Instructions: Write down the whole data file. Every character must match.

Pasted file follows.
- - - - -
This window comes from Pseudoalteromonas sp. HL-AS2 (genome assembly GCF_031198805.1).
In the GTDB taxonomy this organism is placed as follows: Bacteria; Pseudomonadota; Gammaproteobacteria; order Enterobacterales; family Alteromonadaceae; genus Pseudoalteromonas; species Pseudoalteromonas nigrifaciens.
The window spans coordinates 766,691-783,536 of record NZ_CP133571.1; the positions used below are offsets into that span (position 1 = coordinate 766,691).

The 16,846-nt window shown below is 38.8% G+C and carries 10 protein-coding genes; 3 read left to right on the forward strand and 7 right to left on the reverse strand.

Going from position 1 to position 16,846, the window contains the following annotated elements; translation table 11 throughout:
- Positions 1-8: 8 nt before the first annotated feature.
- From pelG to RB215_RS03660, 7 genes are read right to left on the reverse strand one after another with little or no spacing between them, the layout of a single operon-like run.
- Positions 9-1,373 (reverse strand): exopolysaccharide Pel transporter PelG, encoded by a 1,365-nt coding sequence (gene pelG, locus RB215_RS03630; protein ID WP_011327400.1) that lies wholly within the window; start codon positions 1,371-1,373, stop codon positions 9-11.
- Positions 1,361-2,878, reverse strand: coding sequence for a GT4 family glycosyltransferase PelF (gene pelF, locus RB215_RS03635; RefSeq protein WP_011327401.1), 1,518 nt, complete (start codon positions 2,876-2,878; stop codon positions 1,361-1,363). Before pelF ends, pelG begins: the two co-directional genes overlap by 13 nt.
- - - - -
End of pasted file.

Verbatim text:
This window comes from Pseudoalteromonas sp. HL-AS2 (genome assembly GCF_031198805.1).
In the GTDB taxonomy this organism is placed as follows: Bacteria; Pseudomonadota; Gammaproteobacteria; order Enterobacterales; family Alteromonadaceae; genus Pseudoalteromonas; species Pseudoalteromonas nigrifaciens.
The window spans coordinates 766,691-783,536 of record NZ_CP133571.1; the positions used below are offsets into that span (position 1 = coordinate 766,691).

The 16,846-nt window shown below is 38.8% G+C and carries 10 protein-coding genes; 3 read left to right on the forward strand and 7 right to left on the reverse strand.

Going from position 1 to position 16,846, the window contains the following annotated elements; translation table 11 throughout:
- Positions 1-8: 8 nt before the first annotated feature.
- From pelG to RB215_RS03660, 7 genes are read right to left on the reverse strand one after another with little or no spacing between them, the layout of a single operon-like run.
- Positions 9-1,373 (reverse strand): exopolysaccharide Pel transporter PelG, encoded by a 1,365-nt coding sequence (gene pelG, locus RB215_RS03630; protein ID WP_011327400.1) that lies wholly within the window; start codon positions 1,371-1,373, stop codon positions 9-11.
- Positions 1,361-2,878, reverse strand: coding sequence for a GT4 family glycosyltransferase PelF (gene pelF, locus RB215_RS03635; RefSeq protein WP_011327401.1), 1,518 nt, complete (start codon positions 2,876-2,878; stop codon positions 1,361-1,363). Before pelF ends, pelG begins: the two co-directional genes overlap by 13 nt.